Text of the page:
RAAC Indiana University Indianapolis > Religion & Grief

Religion & Grief

April 15, 2021

Given the year we’ve been through—the multiple types of losses and “sadnesses” people have struggled with—it is fitting that we consider the roles of religion in all of this. “Religion & Grief,” however, extends beyond the pandemic, and this discussion will explore the ways scholars of religion and American Studies are theorizing grief, death, suffering, and the rituals that attend to these moments. Have our understandings of grief changed or expanded in this current moment? Do new religious movements or the deeper engagement of groups (like the nones, women of color, victims of racialized or sexual violence) complicate our analysis and narration of grief? Is grief an adequately compelling and capacious term to address the loss and sadness that we theorize in our work?  Join humanities and social science scholars as they explore these questions and the larger relationships between religion, ritual, and various types of grief and loss.


Candi Cann, Baylor University

Dr. Cann’s research focuses on death and dying, and the impact of remembering (and forgetting) in shaping how lives are recalled, remembered and celebrated.  She examined this theme through martyrdom in her early scholarship. Dr. Cann’s first book, Virtual Afterlives: Grieving the Dead in the Twenty-first Century with the University Press of Kentucky (2014), centered on grief and memorialization in the contemporary world. She has also written various chapters and articles on digital death and grief. Her second book Dying to Eat: Cross Cultural Perspectives on Food, Death and the Afterlife (also with University Press of Kentucky, 2017) is an edited collection on the intersection of food in death and grief. Her third book, The Routledge Handbook of Death and Afterlife (Routledge, 2018), is an edited collection containing thirty chapters examining death and afterlife from around the world. Dr. Cann’s current projects are researching diversity in death, and the intersection of death and technology around the world.

Michael Brandon McCormack, University of Louisville

Dr. McCormack is Associate Professor and Director of Undergraduate Studies at the University of Louisville. His research interests include intersections of Black Religion and Cultural Studies; contested relationships between the prophetic tradition in Black religion, Black moral panic, and the cultural productions of the hip-hop generation; African American Religion and Religions of the African Diaspora.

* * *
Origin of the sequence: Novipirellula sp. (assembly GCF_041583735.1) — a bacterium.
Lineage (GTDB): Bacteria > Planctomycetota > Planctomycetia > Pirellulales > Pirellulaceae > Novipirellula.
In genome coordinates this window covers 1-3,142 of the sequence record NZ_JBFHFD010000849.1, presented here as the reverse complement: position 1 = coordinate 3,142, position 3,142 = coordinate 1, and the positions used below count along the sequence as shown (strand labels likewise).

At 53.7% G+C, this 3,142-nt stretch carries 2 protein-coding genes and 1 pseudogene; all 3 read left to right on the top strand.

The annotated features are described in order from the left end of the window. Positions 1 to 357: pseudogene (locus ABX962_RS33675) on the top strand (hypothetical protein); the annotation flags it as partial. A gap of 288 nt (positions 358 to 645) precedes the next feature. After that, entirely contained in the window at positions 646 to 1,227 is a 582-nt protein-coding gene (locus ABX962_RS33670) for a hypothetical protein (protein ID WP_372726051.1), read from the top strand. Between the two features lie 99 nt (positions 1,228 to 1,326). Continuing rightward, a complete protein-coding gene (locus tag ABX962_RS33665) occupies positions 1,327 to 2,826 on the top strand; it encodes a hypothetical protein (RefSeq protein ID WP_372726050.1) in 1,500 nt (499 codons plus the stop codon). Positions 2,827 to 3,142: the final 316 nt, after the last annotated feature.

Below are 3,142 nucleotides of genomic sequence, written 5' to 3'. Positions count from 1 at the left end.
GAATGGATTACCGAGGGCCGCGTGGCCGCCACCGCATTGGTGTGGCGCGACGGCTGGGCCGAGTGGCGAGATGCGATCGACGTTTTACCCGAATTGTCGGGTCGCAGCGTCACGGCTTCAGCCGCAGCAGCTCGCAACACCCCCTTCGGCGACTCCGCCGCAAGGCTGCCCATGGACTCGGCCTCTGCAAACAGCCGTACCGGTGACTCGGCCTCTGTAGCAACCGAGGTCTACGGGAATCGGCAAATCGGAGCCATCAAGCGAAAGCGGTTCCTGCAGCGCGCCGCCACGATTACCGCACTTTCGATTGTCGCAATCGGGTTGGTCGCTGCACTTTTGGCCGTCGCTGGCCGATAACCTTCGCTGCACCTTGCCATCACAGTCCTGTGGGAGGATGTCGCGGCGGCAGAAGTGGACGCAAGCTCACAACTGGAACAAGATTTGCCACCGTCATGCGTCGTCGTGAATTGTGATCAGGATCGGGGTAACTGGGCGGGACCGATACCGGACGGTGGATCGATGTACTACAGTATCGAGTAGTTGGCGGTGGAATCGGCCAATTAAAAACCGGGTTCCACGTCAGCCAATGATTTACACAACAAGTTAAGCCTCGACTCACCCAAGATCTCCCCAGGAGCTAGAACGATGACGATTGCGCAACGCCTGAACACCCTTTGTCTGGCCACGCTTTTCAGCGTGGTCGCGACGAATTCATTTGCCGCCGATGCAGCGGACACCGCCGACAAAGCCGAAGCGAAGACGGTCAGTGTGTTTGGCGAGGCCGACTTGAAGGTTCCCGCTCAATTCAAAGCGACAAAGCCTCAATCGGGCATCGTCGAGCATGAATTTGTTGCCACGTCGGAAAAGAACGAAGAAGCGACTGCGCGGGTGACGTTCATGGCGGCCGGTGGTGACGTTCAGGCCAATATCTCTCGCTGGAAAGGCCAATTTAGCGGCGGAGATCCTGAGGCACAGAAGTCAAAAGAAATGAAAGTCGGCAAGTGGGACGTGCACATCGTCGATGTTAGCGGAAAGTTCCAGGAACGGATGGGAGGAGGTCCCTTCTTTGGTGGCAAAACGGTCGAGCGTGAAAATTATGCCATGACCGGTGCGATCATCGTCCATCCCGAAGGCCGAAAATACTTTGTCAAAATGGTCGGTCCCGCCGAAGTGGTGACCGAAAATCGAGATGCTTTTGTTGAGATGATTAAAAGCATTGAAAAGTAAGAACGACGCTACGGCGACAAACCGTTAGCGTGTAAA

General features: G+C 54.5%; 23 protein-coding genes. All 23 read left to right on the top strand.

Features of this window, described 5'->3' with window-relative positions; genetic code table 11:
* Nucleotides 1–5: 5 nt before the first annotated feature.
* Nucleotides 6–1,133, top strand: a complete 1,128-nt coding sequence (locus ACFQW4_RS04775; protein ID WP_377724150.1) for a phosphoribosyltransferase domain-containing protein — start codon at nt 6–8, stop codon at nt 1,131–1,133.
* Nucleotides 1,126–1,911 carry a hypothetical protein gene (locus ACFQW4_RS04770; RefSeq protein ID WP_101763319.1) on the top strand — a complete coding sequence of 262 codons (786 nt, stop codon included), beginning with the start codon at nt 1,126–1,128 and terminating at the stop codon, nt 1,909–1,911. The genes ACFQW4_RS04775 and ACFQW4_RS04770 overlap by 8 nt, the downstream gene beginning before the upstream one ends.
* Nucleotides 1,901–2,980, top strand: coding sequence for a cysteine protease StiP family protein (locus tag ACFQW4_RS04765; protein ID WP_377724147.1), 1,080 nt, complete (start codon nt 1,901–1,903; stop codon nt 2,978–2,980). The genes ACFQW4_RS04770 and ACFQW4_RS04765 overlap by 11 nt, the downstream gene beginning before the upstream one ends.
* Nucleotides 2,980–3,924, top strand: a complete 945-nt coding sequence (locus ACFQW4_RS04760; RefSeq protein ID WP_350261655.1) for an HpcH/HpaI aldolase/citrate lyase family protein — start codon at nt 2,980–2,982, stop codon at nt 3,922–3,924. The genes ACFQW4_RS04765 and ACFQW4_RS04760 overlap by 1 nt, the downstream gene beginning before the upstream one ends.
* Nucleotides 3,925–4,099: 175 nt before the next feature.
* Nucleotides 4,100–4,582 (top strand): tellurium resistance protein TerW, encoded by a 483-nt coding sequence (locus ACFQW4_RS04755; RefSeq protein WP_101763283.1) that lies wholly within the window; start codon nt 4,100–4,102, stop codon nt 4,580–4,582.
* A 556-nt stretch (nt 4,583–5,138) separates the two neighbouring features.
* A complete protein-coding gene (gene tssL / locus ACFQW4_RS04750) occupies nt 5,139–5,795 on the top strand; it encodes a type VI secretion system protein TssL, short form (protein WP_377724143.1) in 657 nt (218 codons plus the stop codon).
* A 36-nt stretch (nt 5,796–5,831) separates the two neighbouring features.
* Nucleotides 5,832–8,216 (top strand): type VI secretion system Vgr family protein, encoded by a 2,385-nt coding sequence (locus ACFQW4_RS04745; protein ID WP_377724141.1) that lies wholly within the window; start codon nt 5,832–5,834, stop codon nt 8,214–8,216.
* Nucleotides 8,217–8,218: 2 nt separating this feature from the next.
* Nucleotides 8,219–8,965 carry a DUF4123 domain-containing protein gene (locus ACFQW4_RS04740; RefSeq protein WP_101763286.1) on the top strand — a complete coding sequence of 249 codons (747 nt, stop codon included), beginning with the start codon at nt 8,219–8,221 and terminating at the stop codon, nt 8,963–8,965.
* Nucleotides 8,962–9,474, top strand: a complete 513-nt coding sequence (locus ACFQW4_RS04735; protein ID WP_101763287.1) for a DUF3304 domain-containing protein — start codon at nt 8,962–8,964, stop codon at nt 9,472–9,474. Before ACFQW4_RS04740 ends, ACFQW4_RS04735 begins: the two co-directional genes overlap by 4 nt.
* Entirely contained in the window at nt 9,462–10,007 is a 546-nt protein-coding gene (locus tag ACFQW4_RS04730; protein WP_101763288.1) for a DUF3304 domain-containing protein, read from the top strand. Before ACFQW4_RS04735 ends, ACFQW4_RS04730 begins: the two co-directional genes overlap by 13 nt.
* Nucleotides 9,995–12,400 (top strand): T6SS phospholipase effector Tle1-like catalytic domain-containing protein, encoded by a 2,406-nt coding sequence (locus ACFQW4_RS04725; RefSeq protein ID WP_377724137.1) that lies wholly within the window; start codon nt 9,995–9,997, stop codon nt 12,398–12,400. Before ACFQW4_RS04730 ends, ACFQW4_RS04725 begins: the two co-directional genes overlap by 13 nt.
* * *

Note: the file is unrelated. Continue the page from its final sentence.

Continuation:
Laura Levitt, Temple University

Laura Levitt is Professor of Religion, Jewish Studies and Gender at Temple University where she has chaired the Religion Department and directed both the Jewish Studies and the Gender, Sexuality and Women’s Studies Programs.

Levitt is the author of The Objects that Remain (Penn State University Press, November 2020); American Jewish Loss after the Holocaust (2007); and Jews and Feminism: The Ambivalent Search for Home (1997). With Laurence Silberstein and Shelley Hornstein, she edited Impossible Images: Contemporary Art After the Holocaust (2003), and with Miriam Peskowitz she edited Judaism Since Gender (1997). Laura Levitt edits NYU Press’s North American Religions Series with Tracy Fessenden (Arizona State University) and David Harrington Watt (Haverford College) .

She currently chairs the Committee on Sexual Misconduct for the Association for Jewish Studies (AJS) and lead the task force that created and implemented the Society’s sexual misconduct policies and procedures.


Brian Steensland, Indiana University-Purdue University Indianapolis

Brian Steensland is Professor and Chair of Sociology and Director of Social Science Research at the Center for the Study of Religion and American Culture at IUPUI. His research interests include religion, culture, politics, and civic life in contemporary America. His books include The New Evangelical Social Engagement (Oxford, 2014), co-edited with Philip Goff, and The Failed Welfare Revolution (Princeton, 2008), which won both the Mary Douglas Prize and the award for Distinguished Contribution to Scholarship in Political Sociology. He has published on topics including religious classification, American evangelicals and contemporary politics, mainline Protestantism and welfare reform, and Christianity and free-market economics. His co-authored article “The Measure of American Religion” (Social Forces, 2000) won the Best Article Award in the Sociology of Religion. His article “Cultural Categories and the American Welfare State” (American Journal of Sociology, 2006) won the Best Article Award in the Sociology of Culture.


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